The offensive marks a critical departure from the country’s Pak strategy, but there are caveats
For years, India’s Pakistan policy was fairly predictable. The overarching character of the country’s Pakistan approach was strategic restraint even though New Delhi never shied away from using force against Pakistan-controlled militants—namely the Kargil war or the occasional cross-LoC actions. India used force when it was compelled to exercise it. Or it went on the offensive discreetly — carrying out limited operations across the LoC and staying tight-lipped about the event. This approach was partly shaped by India’s traditional war-sceptic policy and partly by nuclear deterrence. But the problem with this approach was that Pakistan, via militant groups, always found ways to circumvent India’s deterrence. If India’s nuclear deterrence stopped Pakistan from escalating the conflict through direct military confrontation, it achieved zip in deterring challenges from Pakistan-controlled militants.
India, on the other side, tried to build an international pressure regime to force Pakistan to take action against militants operating from its soil. The country was relatively successful in this regard. It could influence the international public opinion and win the sympathy of the world’s major powers such as the US and European countries as a victim of terror. But the problem with this approach was that this pressure regime also had its limitations as several countries still viewed Kashmir as a disputed territory. Of course, Pakistan came under enormous international pressure after the 2008 Mumbai attack which primarily targeted civilians. But since then, Pakistan-based militants have changed their strategy. Instead of attacking civilians in India, they started targeting military bases in Indian Kashmir. This allowed Pakistan to continue to needle India while at the same time buck the world pressure saying that attacks on military bases were not terrorism but resistance by militants against “India’s occupation” of Kashmir. This was a dead end for India. No matter how hard New Delhi pursued the course of diplomacy, cross-LoC attacks continued.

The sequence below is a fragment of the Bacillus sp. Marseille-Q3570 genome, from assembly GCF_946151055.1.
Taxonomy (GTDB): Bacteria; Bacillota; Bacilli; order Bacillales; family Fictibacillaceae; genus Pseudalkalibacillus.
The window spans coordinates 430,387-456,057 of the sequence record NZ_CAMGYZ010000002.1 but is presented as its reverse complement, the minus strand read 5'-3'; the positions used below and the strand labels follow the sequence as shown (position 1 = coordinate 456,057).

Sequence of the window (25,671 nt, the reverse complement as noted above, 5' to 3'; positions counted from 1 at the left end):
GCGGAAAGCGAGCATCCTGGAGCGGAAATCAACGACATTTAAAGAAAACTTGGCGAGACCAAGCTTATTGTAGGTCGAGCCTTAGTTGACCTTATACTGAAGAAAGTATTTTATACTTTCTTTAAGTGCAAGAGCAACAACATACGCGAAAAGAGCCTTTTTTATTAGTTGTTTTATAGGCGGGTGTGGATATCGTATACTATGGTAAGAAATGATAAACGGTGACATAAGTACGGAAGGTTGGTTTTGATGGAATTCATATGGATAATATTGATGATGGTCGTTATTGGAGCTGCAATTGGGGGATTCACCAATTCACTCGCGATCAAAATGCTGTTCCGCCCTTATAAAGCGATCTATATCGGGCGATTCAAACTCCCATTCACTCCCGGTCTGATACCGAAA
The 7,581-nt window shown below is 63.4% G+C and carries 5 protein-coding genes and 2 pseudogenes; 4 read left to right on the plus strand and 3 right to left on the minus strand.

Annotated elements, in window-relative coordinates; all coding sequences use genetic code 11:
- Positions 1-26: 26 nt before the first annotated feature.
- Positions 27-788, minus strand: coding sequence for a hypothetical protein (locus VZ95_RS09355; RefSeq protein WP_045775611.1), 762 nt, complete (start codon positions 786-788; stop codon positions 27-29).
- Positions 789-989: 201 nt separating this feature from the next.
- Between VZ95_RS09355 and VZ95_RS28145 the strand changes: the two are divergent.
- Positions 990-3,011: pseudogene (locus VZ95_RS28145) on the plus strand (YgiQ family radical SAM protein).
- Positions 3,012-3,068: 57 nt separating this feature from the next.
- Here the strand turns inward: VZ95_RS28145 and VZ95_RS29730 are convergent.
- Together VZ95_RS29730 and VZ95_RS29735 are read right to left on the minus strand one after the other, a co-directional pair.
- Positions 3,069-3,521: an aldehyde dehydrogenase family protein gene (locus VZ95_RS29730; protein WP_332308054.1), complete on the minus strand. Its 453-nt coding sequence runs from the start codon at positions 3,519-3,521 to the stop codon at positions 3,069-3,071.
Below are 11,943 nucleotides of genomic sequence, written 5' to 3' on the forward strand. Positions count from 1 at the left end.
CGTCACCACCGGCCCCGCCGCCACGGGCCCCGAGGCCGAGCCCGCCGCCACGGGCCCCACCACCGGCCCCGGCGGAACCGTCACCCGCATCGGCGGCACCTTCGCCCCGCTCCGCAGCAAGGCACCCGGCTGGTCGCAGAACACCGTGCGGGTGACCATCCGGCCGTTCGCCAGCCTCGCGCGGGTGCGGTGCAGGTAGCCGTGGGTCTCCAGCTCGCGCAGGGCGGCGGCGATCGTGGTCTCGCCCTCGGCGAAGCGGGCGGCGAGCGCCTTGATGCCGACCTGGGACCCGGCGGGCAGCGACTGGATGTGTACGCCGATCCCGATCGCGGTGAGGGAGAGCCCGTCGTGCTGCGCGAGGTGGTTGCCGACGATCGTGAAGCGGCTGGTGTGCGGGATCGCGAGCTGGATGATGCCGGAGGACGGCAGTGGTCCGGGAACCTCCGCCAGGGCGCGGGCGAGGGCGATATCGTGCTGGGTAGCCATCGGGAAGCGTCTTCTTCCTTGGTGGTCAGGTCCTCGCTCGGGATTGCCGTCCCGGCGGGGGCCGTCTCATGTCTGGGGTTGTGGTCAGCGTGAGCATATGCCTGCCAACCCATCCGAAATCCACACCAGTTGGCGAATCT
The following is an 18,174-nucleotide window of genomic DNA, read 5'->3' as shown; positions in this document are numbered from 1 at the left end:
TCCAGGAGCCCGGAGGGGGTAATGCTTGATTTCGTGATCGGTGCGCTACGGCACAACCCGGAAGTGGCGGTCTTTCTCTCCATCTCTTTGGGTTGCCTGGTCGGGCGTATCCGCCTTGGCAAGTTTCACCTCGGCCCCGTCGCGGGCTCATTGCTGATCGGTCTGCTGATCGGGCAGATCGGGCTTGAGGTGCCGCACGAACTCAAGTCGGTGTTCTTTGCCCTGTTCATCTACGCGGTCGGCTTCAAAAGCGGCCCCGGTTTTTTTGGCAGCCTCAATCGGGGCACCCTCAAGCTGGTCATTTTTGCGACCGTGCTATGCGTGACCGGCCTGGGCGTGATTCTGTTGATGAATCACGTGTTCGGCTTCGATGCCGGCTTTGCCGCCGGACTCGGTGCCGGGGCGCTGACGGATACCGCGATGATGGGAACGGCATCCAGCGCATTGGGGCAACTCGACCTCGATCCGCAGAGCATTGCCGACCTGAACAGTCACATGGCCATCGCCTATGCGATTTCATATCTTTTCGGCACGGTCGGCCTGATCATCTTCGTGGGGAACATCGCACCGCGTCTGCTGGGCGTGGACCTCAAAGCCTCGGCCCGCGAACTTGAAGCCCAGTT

This predictability in Indian approach allowed to Pakistan build an effective multifaceted approach towards India—talks at the political level, rhetoric at the military level and attacks through the militias. By conducting the cross-LoC strike and by publicly claiming that India carried out the strike, this time New Delhi has changed the unwritten rules of the game. It now seeks to add a shock doctrine to its strategic restraint. India may be hoping that the cross-LoC strike would bolster its deterrence against potential militant attacks for a few reasons. First, it sends a message to the Pakistani establishment that India would not hesitate to carry out limited retaliation in the PoK if militants from the region continued to attack Indian bases. In the DGMO statement, India was careful not to say anything on Pakistani army. The DGMO said terrorists and their handlers were attacked. And the operation took place in the PoK, which India considers its territory. So the nuanced message is that India did not violate Pakistani sovereignty, nor did it attack Pakistani troops, but only terrorists in the disputed territory were targeted. Secondly, India sends a message to the outside world that its traditional policy of restraint or secretive response is changing. Unless greater pressure is put on Pakistan to restrain militant/terrorist groups, the onus for any potential escalation is on the latter.
But still, the strike appears to be a gambit. In a conflict between two rational players, this type of shock doctrine will have a positive impact on the aggressor’s security. But the problem here is that Pakistan is an erratic player in South Asia which is increasingly dependent on asymmetric tactics to deal with its rivals, be it India or Afghanistan. From that point of view, India has just escalated the game of limited aggression. Indian strike might prompt Pakistan to target more locations in Indian Kashmir to test New Delhi’s resolve. Having already raised the bar, India will be forced to respond in the similar fashion in the event of future attacks. That’s the risk New Delhi has taken with the latest strike. If it fails to deter Pakistan-based militants, as New Delhi hopes it would, India should brace for a tumultuous period of violent cat and mouse game.